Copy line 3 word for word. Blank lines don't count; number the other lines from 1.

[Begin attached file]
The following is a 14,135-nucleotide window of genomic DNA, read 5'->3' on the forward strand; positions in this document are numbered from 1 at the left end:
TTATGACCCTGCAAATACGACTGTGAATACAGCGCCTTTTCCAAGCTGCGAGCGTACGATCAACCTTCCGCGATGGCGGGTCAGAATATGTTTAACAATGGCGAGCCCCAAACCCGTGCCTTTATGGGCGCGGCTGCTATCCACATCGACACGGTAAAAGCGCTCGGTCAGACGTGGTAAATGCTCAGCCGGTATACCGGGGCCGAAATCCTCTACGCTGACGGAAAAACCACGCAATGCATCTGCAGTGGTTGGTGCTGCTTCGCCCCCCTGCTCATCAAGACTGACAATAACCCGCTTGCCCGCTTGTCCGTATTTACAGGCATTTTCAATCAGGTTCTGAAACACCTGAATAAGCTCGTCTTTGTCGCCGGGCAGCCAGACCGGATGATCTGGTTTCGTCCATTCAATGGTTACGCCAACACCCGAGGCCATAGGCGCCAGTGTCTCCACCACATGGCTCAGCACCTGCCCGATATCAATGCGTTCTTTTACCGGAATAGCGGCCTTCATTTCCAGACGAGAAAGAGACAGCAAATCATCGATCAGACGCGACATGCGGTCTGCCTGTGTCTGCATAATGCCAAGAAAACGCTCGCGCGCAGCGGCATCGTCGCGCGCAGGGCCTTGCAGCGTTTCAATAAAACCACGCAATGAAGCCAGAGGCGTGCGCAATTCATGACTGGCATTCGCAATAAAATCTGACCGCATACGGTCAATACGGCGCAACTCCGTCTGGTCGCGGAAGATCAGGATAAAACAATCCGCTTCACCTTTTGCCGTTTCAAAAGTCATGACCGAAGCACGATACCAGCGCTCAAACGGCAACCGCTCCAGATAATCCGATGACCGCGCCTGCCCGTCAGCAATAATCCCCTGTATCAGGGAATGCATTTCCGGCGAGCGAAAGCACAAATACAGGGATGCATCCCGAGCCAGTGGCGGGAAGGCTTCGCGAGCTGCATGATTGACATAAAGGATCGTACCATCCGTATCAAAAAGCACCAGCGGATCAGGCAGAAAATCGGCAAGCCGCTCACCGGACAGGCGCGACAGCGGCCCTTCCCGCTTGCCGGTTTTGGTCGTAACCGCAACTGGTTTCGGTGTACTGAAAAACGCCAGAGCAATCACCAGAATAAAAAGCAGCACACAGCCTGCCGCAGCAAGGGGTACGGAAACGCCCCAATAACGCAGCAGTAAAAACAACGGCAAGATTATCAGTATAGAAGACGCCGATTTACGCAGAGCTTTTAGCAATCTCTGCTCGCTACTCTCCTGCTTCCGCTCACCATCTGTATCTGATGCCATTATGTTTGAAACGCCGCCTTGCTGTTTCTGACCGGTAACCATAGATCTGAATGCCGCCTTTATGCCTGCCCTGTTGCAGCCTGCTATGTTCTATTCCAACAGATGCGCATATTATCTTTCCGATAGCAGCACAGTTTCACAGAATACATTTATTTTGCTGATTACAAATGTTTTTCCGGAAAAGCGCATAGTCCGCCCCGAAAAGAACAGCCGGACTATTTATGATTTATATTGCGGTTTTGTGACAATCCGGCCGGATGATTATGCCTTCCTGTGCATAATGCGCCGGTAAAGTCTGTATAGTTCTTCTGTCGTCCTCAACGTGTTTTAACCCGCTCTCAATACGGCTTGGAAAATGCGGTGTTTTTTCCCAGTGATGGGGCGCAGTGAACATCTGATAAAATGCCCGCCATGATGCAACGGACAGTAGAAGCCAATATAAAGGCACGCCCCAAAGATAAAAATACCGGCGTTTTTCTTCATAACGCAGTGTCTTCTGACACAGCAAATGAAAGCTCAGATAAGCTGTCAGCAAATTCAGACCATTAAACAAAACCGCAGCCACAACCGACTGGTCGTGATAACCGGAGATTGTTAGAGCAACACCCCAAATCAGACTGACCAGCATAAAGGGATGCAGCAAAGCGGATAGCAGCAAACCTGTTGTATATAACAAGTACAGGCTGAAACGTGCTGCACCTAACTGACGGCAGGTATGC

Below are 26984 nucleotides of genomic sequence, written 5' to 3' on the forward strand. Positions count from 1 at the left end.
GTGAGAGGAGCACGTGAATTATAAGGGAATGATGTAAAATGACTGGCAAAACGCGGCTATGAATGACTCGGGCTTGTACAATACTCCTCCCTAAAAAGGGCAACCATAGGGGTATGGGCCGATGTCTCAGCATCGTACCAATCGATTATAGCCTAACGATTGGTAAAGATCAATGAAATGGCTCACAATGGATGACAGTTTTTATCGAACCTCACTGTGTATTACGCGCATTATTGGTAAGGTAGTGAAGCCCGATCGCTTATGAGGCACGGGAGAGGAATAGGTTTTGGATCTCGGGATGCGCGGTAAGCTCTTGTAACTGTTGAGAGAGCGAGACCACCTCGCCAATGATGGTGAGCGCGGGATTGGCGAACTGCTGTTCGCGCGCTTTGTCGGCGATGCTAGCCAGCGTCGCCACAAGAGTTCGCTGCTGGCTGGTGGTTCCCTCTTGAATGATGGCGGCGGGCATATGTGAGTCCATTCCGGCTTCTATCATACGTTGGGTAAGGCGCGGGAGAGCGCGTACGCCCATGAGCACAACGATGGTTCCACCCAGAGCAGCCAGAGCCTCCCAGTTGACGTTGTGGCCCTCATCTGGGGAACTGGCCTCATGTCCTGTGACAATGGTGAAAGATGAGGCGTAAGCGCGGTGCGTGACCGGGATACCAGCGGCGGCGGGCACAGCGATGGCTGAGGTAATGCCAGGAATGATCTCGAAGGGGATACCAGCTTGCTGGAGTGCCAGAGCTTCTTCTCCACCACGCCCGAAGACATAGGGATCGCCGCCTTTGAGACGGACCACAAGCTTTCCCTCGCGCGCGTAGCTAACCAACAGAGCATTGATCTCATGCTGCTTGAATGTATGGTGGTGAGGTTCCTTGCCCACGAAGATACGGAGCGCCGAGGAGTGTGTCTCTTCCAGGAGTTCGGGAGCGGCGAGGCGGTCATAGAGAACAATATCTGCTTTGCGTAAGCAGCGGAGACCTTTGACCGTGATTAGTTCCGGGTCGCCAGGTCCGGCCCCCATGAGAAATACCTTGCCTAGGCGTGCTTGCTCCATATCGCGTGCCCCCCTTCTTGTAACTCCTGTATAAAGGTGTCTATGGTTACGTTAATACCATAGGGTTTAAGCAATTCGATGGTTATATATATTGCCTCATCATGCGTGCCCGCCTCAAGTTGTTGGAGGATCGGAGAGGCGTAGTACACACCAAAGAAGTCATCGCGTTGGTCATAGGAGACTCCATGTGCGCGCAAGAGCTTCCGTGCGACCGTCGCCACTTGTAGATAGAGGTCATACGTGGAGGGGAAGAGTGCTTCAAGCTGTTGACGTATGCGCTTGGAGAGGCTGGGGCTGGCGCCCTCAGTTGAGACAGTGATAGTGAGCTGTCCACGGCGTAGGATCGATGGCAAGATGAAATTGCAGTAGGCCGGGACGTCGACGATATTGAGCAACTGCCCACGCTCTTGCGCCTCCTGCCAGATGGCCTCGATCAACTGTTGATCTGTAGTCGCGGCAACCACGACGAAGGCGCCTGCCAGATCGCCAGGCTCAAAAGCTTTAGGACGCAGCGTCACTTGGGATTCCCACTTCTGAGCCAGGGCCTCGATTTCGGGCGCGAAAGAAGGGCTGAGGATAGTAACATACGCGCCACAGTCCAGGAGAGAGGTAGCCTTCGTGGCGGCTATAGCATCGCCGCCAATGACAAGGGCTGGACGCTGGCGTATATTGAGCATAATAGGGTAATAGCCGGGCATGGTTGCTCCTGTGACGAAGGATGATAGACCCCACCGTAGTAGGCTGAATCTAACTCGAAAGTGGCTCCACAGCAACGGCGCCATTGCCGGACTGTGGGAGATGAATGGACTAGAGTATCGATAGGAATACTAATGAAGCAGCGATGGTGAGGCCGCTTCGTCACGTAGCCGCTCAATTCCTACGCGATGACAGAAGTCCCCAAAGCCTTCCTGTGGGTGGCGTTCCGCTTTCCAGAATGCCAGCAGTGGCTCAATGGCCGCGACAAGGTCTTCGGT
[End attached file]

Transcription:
Below are 26984 nucleotides of genomic sequence, written 5' to 3' on the forward strand. Positions count from 1 at the left end.